March 30, 2014Posted by on
And now we are nearly there! I took a screen shot from Ryan Divisih’s article, but you should go and read it anyway, because Divish is awesome, and it’s an article at the Times you don’t have to subscribe to, if you’re not already subscribed. Here is who we are to start the season:
I am not ridiculously fond of our starting rotation, it’s true. But if all goes well, we won’t be dealing with it for long, and once Hisashi Iwakuma and Taijuan Walker come back, maybe some re-arrangements will also be made in the bullpen. Or not. I honestly don’t mind the bullpen as it is now. I like our catchers, I like our infielders, I like the outfielders, with the exception of Corey Hart, who I simply haven’t seen that much of or heard that much about within the context of this team to make a decision on. Overall, I’d say I’m good with this the way it is. Baseball can start now, and it’ll start tomorrow, and let’s get this circus going!
I watched Chris Young’s 4 & 2/3 inning start yesterday, wherein he allowed two hits, a run, and no walks. Quite a few people have commented on Young’s height, with Jeff Sullivan making this comment a few days ago when Young was brought into the fold. It would be easy for an American baseball player – most of whom start at 6′ tall – to look tall in a crowd of notoriously shorter people, but you can actually see his height on TV, when he’s standing around or next to other baseball players. The guy is huge. Yesterday was the first time I have ever seen him pitch, and while there is certainly reason to be skittish abut his multiple surgeries and the fact that he hasn’t seen lengthy major league playing time since 2006, but the guy says he’s feeling good (because they never say anything else), and he is active without pain (which means he’s doing a whole lot better than I am, frankly), and we don’t really have any other options right now. I look forward to seeing what he can do here in Seattle. As Lloyd McClendon mentions in that article, due to his height he might have some throwing advantages angle-wise. It’ll be fun to see.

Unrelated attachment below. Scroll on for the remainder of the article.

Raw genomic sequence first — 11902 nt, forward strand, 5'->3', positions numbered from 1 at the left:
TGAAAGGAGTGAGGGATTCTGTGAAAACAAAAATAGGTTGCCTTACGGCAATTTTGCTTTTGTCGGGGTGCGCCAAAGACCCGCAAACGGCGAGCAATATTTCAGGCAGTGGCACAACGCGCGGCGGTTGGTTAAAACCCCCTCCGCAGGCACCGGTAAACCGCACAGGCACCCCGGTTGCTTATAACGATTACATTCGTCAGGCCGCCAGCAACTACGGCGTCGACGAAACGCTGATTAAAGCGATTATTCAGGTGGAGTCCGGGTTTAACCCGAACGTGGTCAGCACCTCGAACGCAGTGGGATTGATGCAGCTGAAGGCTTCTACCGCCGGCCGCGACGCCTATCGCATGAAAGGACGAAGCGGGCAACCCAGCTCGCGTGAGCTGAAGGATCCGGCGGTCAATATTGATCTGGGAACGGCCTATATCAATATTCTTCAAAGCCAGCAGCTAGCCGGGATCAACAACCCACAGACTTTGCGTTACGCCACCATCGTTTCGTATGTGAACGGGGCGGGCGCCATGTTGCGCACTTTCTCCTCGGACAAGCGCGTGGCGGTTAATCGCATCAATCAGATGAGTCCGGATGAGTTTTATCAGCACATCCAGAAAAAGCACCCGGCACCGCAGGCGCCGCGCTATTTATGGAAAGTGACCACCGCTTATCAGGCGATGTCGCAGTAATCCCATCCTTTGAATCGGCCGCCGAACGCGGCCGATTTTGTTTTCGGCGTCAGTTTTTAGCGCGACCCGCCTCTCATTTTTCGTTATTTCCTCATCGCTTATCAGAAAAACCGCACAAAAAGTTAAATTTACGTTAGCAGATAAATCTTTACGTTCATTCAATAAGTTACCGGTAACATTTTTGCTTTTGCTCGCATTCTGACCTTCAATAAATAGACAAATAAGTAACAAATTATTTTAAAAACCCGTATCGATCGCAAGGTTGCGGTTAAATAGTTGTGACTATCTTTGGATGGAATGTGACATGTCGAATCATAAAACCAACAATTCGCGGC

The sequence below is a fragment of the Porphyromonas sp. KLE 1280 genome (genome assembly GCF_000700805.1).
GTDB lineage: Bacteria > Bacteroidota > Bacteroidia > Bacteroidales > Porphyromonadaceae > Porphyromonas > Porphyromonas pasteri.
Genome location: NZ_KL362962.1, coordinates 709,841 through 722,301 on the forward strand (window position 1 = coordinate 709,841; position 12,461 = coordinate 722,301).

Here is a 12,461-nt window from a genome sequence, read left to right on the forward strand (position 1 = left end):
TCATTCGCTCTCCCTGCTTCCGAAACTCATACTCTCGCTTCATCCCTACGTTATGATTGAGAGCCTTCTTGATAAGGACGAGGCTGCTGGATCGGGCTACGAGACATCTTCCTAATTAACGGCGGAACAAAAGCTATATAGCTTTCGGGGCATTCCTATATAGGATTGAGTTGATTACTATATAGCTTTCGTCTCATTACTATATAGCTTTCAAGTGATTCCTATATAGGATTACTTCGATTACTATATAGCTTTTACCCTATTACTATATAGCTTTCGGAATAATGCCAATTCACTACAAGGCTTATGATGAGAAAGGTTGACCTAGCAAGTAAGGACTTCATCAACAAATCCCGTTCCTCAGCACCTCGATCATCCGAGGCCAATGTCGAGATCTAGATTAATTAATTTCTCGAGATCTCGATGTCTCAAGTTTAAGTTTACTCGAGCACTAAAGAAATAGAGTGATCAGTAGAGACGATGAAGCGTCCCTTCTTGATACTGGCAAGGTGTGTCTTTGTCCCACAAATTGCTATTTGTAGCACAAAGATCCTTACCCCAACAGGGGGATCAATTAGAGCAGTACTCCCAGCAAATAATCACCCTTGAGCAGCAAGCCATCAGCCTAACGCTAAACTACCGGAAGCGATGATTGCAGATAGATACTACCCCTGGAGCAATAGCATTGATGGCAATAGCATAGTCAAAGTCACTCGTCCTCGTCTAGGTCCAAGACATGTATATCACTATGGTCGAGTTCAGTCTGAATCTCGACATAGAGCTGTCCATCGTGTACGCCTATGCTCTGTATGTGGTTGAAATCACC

On a small personal note, I am feeling slightly better today. I am not by any means fixed or done with sciatica, but we’re getting there, slowly. I am still concerned about my trip east, but there is nothing I can do about any of this at this point, so I am going to suck it up and be a leaf on the wind. A sore, annoyed, crabby leaf, but a leaf nonetheless.
March 28, 2014Posted by on